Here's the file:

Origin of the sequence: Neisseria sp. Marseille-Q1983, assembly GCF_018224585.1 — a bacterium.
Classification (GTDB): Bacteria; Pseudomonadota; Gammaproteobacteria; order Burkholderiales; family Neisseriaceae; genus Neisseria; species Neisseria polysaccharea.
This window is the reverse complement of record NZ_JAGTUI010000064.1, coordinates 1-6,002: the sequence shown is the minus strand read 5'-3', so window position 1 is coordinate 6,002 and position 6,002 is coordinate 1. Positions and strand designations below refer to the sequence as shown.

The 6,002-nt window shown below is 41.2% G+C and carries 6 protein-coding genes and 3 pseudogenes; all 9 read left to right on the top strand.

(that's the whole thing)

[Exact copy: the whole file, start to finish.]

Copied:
Origin of the sequence: Neisseria sp. Marseille-Q1983, assembly GCF_018224585.1 — a bacterium.
Classification (GTDB): Bacteria; Pseudomonadota; Gammaproteobacteria; order Burkholderiales; family Neisseriaceae; genus Neisseria; species Neisseria polysaccharea.
This window is the reverse complement of record NZ_JAGTUI010000064.1, coordinates 1-6,002: the sequence shown is the minus strand read 5'-3', so window position 1 is coordinate 6,002 and position 6,002 is coordinate 1. Positions and strand designations below refer to the sequence as shown.

The 6,002-nt window shown below is 41.2% G+C and carries 6 protein-coding genes and 3 pseudogenes; all 9 read left to right on the top strand.